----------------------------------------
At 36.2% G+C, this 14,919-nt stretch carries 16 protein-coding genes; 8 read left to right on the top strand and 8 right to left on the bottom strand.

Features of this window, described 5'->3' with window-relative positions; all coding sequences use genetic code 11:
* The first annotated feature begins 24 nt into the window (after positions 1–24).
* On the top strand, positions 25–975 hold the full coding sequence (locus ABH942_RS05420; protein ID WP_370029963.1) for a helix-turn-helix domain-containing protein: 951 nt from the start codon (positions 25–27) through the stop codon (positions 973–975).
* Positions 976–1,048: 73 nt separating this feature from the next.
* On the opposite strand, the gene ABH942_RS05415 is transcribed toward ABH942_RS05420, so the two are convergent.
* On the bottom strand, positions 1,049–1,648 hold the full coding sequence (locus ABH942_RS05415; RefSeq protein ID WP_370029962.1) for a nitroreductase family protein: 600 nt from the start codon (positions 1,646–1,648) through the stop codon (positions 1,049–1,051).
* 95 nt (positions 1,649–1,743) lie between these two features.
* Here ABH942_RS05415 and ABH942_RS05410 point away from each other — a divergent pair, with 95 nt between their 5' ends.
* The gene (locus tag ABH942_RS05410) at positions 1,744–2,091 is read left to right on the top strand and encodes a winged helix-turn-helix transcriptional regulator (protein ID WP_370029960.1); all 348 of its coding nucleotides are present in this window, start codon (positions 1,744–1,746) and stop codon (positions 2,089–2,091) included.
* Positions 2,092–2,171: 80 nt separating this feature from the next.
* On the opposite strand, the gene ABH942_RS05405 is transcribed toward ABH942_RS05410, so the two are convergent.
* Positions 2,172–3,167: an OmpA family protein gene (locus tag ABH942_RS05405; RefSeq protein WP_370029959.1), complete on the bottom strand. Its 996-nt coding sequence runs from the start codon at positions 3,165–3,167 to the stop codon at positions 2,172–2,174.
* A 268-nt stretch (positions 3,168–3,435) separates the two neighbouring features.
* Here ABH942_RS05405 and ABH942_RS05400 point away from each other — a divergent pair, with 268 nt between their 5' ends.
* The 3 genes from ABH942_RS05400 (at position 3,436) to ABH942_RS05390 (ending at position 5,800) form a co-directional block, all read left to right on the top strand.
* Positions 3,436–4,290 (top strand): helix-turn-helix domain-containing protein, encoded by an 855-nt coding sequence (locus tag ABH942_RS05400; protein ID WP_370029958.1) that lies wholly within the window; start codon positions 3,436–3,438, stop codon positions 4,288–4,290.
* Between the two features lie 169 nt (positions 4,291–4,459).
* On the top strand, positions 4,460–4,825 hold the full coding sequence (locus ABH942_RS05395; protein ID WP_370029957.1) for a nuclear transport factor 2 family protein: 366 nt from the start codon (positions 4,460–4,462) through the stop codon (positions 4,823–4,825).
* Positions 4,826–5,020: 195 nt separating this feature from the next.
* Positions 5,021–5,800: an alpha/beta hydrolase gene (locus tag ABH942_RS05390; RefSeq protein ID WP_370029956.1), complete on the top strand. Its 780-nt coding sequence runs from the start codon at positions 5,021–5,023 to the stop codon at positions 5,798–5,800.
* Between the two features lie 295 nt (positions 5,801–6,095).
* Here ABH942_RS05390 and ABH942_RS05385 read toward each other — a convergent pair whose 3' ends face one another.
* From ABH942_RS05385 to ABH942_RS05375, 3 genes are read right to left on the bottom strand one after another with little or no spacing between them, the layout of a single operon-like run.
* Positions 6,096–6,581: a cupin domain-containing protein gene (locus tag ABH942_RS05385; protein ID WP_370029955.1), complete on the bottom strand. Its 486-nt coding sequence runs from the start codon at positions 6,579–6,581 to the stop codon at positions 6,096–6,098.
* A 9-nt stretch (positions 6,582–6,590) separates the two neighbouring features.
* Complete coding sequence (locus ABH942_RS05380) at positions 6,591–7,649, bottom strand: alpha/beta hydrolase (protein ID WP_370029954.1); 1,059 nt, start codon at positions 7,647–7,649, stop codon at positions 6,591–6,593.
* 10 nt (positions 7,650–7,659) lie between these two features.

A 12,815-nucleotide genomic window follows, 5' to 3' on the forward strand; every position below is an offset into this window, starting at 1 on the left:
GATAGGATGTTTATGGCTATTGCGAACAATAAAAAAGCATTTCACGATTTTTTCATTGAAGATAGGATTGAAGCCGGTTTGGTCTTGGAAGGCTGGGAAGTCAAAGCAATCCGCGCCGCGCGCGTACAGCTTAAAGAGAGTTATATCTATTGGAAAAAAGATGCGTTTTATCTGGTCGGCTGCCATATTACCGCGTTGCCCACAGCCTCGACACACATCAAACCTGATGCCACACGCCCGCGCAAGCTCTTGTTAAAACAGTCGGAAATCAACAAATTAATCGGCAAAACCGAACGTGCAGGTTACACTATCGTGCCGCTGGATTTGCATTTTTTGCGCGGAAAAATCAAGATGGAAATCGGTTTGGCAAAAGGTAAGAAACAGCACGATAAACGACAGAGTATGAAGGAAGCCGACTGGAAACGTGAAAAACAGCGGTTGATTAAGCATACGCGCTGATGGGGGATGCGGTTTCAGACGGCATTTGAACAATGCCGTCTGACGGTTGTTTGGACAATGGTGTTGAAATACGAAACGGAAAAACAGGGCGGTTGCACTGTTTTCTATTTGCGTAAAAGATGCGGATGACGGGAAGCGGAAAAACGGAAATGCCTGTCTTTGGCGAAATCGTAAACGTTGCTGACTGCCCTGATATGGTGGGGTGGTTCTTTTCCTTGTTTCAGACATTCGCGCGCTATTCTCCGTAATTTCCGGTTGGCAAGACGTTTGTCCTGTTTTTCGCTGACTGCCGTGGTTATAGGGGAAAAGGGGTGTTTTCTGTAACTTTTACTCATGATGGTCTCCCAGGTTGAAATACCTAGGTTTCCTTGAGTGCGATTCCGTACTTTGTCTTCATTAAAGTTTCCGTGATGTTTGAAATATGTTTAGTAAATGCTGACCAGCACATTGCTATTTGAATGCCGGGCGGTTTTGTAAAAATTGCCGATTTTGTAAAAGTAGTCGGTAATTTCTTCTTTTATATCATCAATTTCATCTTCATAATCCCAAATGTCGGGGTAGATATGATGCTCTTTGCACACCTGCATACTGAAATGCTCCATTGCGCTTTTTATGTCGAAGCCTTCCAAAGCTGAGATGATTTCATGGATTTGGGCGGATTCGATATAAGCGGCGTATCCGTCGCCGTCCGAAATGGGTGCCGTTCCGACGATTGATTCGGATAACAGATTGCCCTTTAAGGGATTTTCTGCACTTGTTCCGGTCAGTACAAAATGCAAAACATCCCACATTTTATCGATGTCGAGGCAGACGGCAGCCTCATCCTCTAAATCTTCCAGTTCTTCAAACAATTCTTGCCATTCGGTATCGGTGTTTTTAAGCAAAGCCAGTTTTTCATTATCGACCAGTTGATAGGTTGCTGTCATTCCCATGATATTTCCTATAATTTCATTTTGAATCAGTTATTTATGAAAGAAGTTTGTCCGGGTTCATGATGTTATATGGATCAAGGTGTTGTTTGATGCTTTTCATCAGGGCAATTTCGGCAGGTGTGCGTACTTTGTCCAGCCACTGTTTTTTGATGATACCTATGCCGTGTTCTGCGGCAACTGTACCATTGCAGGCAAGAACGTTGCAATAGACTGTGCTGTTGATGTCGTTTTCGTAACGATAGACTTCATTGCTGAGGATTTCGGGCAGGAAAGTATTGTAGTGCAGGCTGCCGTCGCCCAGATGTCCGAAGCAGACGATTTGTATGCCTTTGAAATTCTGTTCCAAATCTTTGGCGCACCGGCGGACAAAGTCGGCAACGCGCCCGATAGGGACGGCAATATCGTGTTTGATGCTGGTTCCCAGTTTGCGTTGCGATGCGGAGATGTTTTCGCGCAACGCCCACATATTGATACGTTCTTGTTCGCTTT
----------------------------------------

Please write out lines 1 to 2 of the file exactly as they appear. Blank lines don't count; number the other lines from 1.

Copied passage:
At 36.2% G+C, this 14,919-nt stretch carries 16 protein-coding genes; 8 read left to right on the top strand and 8 right to left on the bottom strand.

Features of this window, described 5'->3' with window-relative positions; all coding sequences use genetic code 11: